● Computational approach (cont.) ● Most people say that Julia Roberts looks much more disturbing in the second photo here, than previously.
● Feature integration approach ● Psychologically, objects start as a jumble of features – you have to pay attention to integrate those features into a meaningful whole. ● So before you pay attention to this: A ● It exists in your head as two independent features: “green” and “letter A”
● Feature integration approach ● BUT once you pay attention, those two features are integrated, so you can see a “green letter A” ● Treisman and Gelade (1980): participants had to find (say) a green “O” in a field of both white “X”s and white “O”s.
● Feature integration approach (cont) ● Treisman and Gelade (1980)(cont): ● The second task is much more difficult, presumably because in the first task, either “green” or “O” is sufficient to find the target, whereas the second time, they must be combined – either feature alone is insufficient.
● Context (top-down) approach ● Read the following: ● The “H” in “the” and the “A” in “cat” are the same figure – how did you know one was “H” and the other “A”?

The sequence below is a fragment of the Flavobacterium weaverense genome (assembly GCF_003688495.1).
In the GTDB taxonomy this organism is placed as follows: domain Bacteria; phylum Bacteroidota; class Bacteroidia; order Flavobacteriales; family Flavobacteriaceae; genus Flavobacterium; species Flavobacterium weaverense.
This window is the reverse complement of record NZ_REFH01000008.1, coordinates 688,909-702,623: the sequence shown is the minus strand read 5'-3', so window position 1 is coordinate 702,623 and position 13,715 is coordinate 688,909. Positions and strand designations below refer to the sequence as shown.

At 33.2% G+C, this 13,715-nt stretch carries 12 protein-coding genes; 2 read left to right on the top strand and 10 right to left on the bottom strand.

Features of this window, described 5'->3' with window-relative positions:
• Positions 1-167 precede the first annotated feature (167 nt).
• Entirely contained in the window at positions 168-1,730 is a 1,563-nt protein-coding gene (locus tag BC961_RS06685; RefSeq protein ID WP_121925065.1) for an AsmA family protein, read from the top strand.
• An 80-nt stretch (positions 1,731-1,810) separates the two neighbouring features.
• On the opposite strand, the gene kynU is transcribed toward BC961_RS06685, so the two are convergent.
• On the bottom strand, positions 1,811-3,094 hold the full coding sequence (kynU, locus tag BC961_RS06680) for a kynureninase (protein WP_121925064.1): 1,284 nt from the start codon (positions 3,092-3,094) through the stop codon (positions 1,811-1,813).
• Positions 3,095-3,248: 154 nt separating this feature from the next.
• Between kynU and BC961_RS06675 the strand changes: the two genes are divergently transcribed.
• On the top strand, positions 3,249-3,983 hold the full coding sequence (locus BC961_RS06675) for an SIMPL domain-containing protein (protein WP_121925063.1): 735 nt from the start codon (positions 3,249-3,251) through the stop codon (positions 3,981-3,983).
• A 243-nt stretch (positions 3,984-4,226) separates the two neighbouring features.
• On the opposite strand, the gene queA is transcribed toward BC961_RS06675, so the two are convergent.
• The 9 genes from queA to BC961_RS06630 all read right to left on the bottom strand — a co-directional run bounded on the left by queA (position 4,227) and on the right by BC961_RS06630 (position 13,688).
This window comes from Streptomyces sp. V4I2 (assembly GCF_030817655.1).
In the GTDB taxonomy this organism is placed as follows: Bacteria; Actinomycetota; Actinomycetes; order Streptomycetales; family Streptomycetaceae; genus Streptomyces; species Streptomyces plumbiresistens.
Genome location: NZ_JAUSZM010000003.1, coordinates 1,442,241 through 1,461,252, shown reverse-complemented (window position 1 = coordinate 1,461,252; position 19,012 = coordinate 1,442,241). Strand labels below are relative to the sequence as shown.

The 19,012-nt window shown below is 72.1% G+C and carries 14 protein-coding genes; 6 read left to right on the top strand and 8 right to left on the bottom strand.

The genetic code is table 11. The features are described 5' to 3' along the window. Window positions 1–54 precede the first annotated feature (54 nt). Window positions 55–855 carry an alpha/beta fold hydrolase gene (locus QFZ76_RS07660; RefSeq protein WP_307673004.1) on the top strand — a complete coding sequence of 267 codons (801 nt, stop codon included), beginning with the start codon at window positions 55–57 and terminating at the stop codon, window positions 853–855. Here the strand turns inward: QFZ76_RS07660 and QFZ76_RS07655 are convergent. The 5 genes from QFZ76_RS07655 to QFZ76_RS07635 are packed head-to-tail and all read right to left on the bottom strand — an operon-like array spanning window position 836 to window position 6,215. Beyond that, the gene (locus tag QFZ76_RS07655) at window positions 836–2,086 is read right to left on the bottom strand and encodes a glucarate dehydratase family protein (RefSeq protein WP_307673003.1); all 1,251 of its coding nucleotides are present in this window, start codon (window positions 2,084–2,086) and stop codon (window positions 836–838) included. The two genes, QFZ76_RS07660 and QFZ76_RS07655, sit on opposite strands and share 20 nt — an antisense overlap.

● Context (top-down) approach ● Bottom-up vs top-down ● Top-down perception implies that your state of mind is influencing your perception. ● Bottom-up implies that it isn't ● (although we generally assume that both are operating) ● Palmer (1975) showed a scene (say, a picture of a farm, or a kitchen) and then several pictures, very quickly. People were asked to identify them...
● Context (top-down) approach ● Bottom-up vs top-down ●... and did better when the pictures “fit” within the context of the picture they had just been shown. scene Images A kitchen A farmyard Knives Tractors Toast Pigs Knives Tractors Toast Pigs Recognition ability Good Bad Good Bad Recognition ability Bad Good Bad Good
List of terms, section 6 ● Spatial frequency ● Degree of visual angle ● Contrast ● Contrast-sensitivity chart ● Adaptation ● Gestalt ● Proximity ● Similarity ● Good continuation ● Closure ● Common fate ● Law of pragnanz ● Occam's razor ● Prototype, prototype matching ● Posner and Keele (1968) experiment ● Computational approach ● Primal sketch ● two-and-a=half-d-sketch ● 3-d sketch ● Viewer-centered ● Object-centered ● Geon theory ● Shape constancy ● Feature integration ● Treisman and gelade (1980) experiment ● Context (top-down) approach ● Bottom-up ● Top-down ● Palmer (1975) experiment